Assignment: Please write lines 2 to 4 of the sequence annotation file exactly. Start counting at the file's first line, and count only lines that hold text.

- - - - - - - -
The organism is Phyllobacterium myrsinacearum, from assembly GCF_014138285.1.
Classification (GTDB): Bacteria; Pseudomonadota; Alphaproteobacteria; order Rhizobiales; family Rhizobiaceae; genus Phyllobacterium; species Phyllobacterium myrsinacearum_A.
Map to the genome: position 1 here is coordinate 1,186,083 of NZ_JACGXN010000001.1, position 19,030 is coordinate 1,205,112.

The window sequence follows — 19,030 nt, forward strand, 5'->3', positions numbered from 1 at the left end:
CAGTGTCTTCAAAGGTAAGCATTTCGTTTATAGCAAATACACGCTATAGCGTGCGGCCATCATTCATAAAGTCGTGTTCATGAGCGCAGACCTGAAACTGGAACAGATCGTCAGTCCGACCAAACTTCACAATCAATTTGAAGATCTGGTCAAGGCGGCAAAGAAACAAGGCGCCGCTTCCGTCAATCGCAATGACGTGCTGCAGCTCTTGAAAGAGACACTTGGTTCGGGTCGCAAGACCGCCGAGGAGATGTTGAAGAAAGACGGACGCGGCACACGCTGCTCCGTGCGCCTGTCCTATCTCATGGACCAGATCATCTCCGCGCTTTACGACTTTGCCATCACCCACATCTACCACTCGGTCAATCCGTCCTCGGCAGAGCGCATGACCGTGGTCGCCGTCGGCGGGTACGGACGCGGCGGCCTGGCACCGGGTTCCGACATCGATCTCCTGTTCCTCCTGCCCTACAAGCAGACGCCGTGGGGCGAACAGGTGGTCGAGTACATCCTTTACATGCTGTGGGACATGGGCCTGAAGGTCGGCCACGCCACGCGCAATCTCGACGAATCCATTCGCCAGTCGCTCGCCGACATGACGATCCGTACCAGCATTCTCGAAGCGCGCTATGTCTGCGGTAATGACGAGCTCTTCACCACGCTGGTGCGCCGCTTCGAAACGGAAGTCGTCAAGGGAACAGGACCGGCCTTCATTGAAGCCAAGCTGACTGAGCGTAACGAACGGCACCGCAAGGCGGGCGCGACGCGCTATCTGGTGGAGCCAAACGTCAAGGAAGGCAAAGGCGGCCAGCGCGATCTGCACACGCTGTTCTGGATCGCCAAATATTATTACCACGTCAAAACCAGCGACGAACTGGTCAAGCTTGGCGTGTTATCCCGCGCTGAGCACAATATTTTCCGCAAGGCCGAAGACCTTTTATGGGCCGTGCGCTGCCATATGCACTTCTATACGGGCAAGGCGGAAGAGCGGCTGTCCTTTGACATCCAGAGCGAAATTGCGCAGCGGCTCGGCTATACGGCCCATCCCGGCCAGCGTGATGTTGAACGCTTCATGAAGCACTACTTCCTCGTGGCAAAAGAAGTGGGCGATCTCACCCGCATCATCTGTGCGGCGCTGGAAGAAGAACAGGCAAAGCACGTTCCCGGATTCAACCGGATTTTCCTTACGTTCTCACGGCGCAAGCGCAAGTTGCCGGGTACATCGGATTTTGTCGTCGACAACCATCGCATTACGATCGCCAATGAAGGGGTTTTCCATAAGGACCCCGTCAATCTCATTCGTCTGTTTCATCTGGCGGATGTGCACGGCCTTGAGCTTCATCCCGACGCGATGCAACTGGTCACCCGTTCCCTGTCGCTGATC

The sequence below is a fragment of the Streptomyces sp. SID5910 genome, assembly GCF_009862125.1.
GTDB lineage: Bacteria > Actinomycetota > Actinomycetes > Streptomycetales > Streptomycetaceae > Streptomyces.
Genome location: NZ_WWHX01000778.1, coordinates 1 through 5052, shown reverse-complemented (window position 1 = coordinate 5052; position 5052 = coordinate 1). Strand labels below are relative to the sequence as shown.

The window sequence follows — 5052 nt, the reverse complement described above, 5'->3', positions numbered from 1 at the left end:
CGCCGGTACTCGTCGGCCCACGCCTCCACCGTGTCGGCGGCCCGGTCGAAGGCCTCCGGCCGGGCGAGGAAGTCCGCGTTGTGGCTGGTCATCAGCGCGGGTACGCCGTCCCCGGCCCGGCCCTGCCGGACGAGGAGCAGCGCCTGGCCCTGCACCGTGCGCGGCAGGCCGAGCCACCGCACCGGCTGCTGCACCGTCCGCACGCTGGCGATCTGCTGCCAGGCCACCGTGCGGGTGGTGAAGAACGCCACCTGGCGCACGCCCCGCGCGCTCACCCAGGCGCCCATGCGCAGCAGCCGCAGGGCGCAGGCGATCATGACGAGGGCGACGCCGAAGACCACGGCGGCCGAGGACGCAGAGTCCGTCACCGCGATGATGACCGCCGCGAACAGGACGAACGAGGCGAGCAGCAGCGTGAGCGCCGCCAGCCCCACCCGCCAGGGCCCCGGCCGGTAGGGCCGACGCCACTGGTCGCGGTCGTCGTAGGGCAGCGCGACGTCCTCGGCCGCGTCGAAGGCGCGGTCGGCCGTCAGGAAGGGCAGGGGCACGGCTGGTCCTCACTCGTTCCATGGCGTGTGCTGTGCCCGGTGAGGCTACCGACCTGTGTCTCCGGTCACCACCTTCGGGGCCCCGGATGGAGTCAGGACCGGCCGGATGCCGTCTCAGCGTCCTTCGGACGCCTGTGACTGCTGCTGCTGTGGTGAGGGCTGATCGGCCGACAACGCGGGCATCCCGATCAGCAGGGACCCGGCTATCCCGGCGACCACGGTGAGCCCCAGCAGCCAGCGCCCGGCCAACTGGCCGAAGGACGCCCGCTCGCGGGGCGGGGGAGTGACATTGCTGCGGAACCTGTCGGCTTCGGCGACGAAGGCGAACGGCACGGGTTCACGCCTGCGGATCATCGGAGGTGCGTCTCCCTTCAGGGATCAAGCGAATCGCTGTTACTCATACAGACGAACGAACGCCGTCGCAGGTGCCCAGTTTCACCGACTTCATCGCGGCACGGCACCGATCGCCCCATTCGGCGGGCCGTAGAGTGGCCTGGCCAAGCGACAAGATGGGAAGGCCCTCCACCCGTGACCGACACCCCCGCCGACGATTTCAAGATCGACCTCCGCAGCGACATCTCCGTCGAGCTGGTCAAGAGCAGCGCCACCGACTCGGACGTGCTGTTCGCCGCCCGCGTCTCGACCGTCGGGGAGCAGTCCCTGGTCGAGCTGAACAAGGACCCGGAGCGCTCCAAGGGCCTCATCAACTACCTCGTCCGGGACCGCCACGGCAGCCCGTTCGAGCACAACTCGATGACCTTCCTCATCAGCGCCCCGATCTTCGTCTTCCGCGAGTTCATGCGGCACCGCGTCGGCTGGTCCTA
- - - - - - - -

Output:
Classification (GTDB): Bacteria; Pseudomonadota; Alphaproteobacteria; order Rhizobiales; family Rhizobiaceae; genus Phyllobacterium; species Phyllobacterium myrsinacearum_A.
Map to the genome: position 1 here is coordinate 1,186,083 of NZ_JACGXN010000001.1, position 19,030 is coordinate 1,205,112.

The window sequence follows — 19,030 nt, forward strand, 5'->3', positions numbered from 1 at the left end: